History spans three generations of New York intellectuals

Prodigal Sons: The New York Intellectuals and Their World, by Alexander Bloom. New York: Oxford University Press. 448 pp. $25. Although many of the ``New York intellectuals'' grew up in New York, in seeking to understand them and their mixture of idealism and ambition, worldliness and cliquishness, it is important to remember, as Alexander Bloom repeatedly reminds us, that they started off as ``young men from the provinces.''

Most were the American-born children of Jewish immigrants from Eastern Europe. They grew up in largely Jewish neighborhoods on the periphery of Manhattan, and, for them, crossing the bridge from Brooklyn (or the Bronx, or Newark) into the city's center was as momentous a step as it was for many a small-town Southerner, Midwesterner, or Westerner coming to seek his fortune in New York.

Spanning three ``generations'' (depending on whom you count and how you count them), they came to recognize themselves as a ``family'' only in retrospect, after their center had been dispersed and they had gone their separate ways. Alfred Kazin, Irving Howe, Lionel and Diana Trilling, Philip Rahv, William Phillips, Meyer Schapiro, Harold Rosenberg, William Barrett, Dwight Macdonald, Mary McCarthy, Daniel Bell, Irving Kristol, Nathan Glazer, and Norman Podhoretz are but some of the names that grew familiar to readers of such publications as Partisan Review, Commentary, Dissent, The Public Interest, The New York Times, and the New York Review of Books.

Although a few, like literary critic Lionel Trilling and political philosopher Sidney Hook, pursued academic careers, most of the first generation made their names primarily outside the academy as writers and editors.

The early sections of Bloom's uneven, but always engrossing, group history take us back to the 1920s and '30s. Quotas were being imposed to limit the number of Jewish students at private colleges. Jews were also deemed unsuitable to teach English literature (only in 1939, after a protracted struggle, did Lionel Trilling become the first Jewish member of Columbia University's English department). The Depression made it hard for anyone to find any kind of work anyway. Radicalism flourished, and many of the group later known as the New York intellectuals were Marxists of some variety.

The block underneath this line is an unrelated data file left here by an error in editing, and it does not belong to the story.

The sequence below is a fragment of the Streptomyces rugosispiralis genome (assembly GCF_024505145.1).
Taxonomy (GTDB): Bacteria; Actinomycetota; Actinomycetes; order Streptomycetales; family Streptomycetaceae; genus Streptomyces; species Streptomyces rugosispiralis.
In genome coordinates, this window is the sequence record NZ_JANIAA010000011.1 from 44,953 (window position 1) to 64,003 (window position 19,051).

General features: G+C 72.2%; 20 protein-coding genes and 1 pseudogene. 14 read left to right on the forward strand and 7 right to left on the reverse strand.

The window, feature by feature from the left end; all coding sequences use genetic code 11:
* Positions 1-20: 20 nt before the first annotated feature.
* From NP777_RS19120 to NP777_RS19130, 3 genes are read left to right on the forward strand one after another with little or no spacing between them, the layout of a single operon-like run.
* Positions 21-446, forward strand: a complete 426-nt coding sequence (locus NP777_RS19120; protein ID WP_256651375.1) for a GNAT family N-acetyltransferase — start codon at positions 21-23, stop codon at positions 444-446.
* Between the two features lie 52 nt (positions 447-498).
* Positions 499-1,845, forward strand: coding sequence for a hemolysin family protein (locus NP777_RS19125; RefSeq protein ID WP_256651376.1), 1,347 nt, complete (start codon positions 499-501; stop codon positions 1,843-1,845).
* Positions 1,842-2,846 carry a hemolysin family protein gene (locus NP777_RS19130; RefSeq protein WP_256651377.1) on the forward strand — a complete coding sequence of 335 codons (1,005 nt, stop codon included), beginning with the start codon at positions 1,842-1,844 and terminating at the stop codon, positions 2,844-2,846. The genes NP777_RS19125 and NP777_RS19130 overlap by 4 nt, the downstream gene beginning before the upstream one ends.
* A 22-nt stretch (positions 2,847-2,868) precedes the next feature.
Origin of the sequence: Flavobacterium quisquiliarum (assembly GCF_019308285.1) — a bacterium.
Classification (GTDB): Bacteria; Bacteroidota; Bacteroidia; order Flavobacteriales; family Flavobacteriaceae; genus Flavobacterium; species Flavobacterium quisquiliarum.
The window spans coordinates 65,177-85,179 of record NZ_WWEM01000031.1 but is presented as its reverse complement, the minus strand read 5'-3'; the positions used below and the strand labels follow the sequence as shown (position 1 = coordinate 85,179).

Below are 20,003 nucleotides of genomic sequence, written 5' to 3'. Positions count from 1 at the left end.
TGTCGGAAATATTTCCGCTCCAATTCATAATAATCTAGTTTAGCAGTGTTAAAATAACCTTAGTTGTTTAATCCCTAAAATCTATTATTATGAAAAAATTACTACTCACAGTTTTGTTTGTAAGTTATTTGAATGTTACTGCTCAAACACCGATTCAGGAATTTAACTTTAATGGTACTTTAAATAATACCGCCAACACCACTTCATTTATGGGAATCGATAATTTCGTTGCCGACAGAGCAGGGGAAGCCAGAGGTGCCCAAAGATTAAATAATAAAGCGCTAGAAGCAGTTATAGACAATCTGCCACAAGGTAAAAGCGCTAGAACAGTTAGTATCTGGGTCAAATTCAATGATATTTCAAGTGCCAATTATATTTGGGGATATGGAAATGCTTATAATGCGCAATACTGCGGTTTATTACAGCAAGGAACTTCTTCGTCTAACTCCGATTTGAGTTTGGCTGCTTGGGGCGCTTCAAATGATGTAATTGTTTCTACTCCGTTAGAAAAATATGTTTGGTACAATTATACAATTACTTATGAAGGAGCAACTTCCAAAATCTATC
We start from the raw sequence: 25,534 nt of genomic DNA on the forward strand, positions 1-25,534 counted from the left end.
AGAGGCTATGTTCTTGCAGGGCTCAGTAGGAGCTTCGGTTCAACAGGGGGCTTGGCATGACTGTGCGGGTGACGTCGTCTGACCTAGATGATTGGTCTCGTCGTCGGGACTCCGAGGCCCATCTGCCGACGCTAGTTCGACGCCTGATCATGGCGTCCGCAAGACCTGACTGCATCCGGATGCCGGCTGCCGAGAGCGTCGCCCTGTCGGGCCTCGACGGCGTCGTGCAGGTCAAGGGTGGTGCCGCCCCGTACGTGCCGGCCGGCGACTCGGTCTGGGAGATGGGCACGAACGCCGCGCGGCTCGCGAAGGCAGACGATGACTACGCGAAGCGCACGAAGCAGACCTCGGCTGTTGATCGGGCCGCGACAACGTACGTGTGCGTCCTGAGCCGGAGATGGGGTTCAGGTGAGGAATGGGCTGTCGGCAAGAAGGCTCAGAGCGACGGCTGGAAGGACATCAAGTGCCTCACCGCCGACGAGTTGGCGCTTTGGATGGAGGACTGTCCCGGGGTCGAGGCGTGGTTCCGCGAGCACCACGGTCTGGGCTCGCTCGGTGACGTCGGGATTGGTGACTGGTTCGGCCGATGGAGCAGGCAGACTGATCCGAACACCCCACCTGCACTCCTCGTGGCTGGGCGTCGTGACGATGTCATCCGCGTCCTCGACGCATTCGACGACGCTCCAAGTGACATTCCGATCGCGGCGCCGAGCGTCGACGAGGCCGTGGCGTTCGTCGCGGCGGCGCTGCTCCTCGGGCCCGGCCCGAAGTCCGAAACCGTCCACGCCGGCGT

What would prove to be the formative experience for many -- the turning point that set the tone, shaping their outlook for the rest of their careers -- was their reaction to Stalinism. Having been closely acquainted with the ideology, methods, personalities, and basic ``style'' of the Communist Party, most of these independent-minded people sooner or later turned against it, feeling betrayed by it. Familiarity made them passionate and knowledgeable foes, impatient with others who still pursued the road not taken by them. As Bloom shows by quoting the irrefutable testimony of their own writings, many New York intellectuals failed to perceive those problems that did not fit their pre-formed paradigm. Their attention was keen when it came to issues like Stalinism, '60s radicalism, and controversies on the left, but they were surprisingly blind to dangers on the right. Only as late as 1942 did some of them abandon their opposition to US participation in the ``imperialist'' war against Hitler. Many were quicker to support the Cold War than they had been to support World War II.

One of Bloom's chief goals is to show how the famous rightward turn taken by many of the group, from the neo-conservatism of Podhoretz, Kristol, and Hook to the centrism of Phillips and the Trillings, was not really a reaction to the excesses of '60s radicalsm, but a logical development of the anti-communist liberalism they had been formulating in the 1950s. As Bloom arranges the evidence, the case is powerful.

The careful reader will note that much of the anti-communist rhetoric is drawn from the work of only three or four persons. And one must also admit that these arguments, although deaf to the appeal of civil libertarians, did yield some valuable insights. Yet it seems clear that their obsession with Stalinism tended to blind them to the seriousness of the Axis threat. The New York intellectuals thrived on controversy. It sharpened their wits, but narrowed their range of responses.

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